In other words, Olivia is the type of superhero who doesn’t need spandex.
The fact that Olivia is neither oversexed—nor, given her romantic plot, desexualized, is all the more important because she’s black, and black female character are still too often locked into this set of problematic stereotypes.
Her advice to Quinn is also a realistic reflection of women’s lives—professional women often do have to negotiate their clothing and mixed messages around it as they deal with how other perceive them. And of course, how other’s perceptions shape our lives is at the heart of a show about scandal, and protecting reputations.
Of course, one of the things that makes the show interesting is that while Olivia is presented as a hero, her work has the potential to be anything but heroic—to consist, in fact, of protecting the guilty and forcibly hiding dirty laundry. The show immediately engages with this potential for abuse by building the arc plot around Olivia doing just that—making a very morally wrong choice, and then working to right her mistake.
This plot is feminist in a couple of ways. In the first place, Olivia is allowed to be a rounded and full character, one with very real flaws. This should be basic for any character, of course, but women and particularly women of color are rarely such prominence as lead characters, and are sometimes flattened by misogynistic demand that they must flawless to be worth our time and attention, never mind affection.
Second, this plot connects to earlier feminist themes, because Olivia’s mistake comes from overruling her own instincts—in fact, from choosing to cleave to what a powerful man tells her rather than trusting her gut.
In a more traditional narrative, we often see this conflict between a male hero’s inner self and and a misleading female love interest—the essence of the femme fatale trope. Such portrayals ride on and reinforce misogynistic ideas about the evils and unreliability of women.
By flipping that script, Scandal tells a different story, about the conflict between a women’s integrity and inner self and the powerful outer male vocies that try to drown it out. In fact, it’s possible to read Olivia’s problematic love interest as a metaphor for patriarchy itself. (Thus far the show is firmly on the fence about how sympathetic it wants us to find Olivia’s love interest; we’ll see where his character goes.)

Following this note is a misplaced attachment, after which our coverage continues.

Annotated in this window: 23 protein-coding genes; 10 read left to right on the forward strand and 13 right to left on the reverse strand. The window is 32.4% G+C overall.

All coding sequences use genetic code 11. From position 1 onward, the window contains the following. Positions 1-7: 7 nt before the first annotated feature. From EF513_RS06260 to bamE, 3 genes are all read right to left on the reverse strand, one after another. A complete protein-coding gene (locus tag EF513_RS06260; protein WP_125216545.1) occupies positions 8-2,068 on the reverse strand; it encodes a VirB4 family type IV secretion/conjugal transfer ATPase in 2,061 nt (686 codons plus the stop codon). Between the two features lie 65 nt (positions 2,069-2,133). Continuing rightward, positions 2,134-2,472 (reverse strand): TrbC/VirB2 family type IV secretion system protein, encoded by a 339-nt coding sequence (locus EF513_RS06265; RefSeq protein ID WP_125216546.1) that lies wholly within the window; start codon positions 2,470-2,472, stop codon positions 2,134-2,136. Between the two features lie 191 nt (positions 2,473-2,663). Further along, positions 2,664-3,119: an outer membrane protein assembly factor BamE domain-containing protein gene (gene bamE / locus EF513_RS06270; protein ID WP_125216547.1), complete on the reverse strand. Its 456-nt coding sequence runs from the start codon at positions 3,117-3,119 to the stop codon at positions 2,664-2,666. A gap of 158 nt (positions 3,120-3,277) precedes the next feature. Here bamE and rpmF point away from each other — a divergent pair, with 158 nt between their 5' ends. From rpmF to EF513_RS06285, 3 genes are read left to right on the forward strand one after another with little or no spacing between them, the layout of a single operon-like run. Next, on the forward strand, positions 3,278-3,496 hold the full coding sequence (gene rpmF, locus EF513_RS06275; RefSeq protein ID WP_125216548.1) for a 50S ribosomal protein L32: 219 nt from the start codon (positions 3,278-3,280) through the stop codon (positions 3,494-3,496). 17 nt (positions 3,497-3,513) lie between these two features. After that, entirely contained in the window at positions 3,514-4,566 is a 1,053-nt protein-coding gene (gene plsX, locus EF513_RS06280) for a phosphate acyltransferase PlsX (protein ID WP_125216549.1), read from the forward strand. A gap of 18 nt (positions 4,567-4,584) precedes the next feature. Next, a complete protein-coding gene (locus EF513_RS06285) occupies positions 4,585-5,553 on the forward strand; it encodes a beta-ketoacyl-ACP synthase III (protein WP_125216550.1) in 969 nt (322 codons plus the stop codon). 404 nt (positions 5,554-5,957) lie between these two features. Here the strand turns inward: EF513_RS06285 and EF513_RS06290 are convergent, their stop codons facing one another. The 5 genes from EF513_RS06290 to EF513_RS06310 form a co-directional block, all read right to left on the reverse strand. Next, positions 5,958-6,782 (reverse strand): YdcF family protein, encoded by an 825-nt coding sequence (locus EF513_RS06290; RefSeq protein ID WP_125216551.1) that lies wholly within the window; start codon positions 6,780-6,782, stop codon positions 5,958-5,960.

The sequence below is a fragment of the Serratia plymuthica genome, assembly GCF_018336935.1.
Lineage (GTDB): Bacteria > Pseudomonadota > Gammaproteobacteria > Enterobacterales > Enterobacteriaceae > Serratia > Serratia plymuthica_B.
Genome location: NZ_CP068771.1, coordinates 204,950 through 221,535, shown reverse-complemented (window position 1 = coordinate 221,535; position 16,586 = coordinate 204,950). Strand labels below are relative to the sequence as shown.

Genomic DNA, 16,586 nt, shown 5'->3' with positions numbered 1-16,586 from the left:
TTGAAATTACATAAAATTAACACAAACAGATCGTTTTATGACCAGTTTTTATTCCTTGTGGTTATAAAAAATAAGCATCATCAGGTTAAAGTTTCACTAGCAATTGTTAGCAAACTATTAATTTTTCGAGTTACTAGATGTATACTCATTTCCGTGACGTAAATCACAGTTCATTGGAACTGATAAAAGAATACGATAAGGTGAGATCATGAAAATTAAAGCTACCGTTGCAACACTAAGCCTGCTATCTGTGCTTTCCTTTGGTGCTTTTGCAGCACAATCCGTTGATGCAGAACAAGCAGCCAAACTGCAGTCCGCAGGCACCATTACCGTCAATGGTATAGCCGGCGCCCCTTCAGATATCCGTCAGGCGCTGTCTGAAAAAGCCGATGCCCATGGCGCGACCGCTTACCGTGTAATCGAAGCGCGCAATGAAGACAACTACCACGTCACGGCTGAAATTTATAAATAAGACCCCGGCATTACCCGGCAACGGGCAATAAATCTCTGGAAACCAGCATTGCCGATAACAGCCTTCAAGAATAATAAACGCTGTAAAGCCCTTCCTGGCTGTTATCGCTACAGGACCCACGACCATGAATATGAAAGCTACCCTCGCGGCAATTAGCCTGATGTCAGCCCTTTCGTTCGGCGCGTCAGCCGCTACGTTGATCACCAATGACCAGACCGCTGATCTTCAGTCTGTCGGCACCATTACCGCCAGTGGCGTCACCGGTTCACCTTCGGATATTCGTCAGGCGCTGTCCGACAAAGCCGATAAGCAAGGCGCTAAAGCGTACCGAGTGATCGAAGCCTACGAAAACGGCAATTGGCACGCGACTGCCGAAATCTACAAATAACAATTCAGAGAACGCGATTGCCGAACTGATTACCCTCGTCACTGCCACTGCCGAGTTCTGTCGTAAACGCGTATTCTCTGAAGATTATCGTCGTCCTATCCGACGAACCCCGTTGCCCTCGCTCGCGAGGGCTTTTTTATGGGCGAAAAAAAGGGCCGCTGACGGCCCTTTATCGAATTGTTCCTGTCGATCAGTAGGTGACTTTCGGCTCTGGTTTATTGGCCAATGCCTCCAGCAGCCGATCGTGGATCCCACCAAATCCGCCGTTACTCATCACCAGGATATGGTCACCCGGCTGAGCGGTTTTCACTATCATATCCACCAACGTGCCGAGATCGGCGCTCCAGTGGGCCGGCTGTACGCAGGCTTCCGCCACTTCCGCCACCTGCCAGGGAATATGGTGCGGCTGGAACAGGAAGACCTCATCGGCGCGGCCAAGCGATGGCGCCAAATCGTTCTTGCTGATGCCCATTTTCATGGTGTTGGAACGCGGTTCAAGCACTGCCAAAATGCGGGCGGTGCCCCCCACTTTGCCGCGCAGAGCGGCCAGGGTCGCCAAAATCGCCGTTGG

On a more mundane level, Olivia is negotiating a familiar conflict between inner and outer worlds, but doing it from a fiercely feminine perspective.
A final feminist element of the show is that it does not require Olivia alone to represent womankind, but gives us two very different women trying to follow her example—two Robins to her Batman, if you will.
Both Abby and Quinn, members of Olivia’s staff, clearly want to mold themselves on their boss. Abby is unabashedly excited about the work, and enjoys the power plays that come with it. Cheerfully callous—perhaps even amoral—she is tremendously effective, but doesn’t have that inner gut sense that Olivia has. She does however have an arc that echoes Olivia’s, in that her professional skills are balanced by a romantic weakness—a crush on a womanizing colleague that leaves her alternatively frustrated and vulnerable.
Quinn, by contrast, hero-worships Olivia and explicitly takes her as a model. She begins by focusing on her own gut sense—which interestingly comes to the same conclusion Olivia would have had she trusted her own. Quinn also has a backstory, as yet hidden, about having been a victim of scandal herself, and most clearly she embodies the nuturing qualities of her idol. Where Abby cheerfully blackmails a cheating cop into giving her access to evience, Quinn uses heartfelt emotion, including her own, to convince a client to trust Olivia.
Neither of these plots is groundbreaking, but we rarely see women learning from women on television, and the fact that their plots receive the most prominence after Olivia’s signals how women-focused the show is.
In fact, the biggest single thing I would critique in the show is who doesn’t get a plotline. Olivia as the lead naturally gets the most development; besides Abby and Quinn, four other characters are given nascent arcs: Stephen, Fitz, Cyrus, and David Rosen. All are white men.
The least-developed characters on the show are the two men of color on Oliva’s staff: Harrison Wright, a persuasive black laywer, and Huck, a Latino investigator. While Huck’s mysterious past at the CIA gets a brief mention, he is the only character not to get a last name and will only appear in 4 of the 7 episodes filmed so far. I hope in time both he and Harrison become more than facilitators for Quinn’s development.
But in the meantime it’s exciting to see a woman of color save the world. Without the spandex.
- Olivia Pope, Superhero: Feminism in ABC's Scandal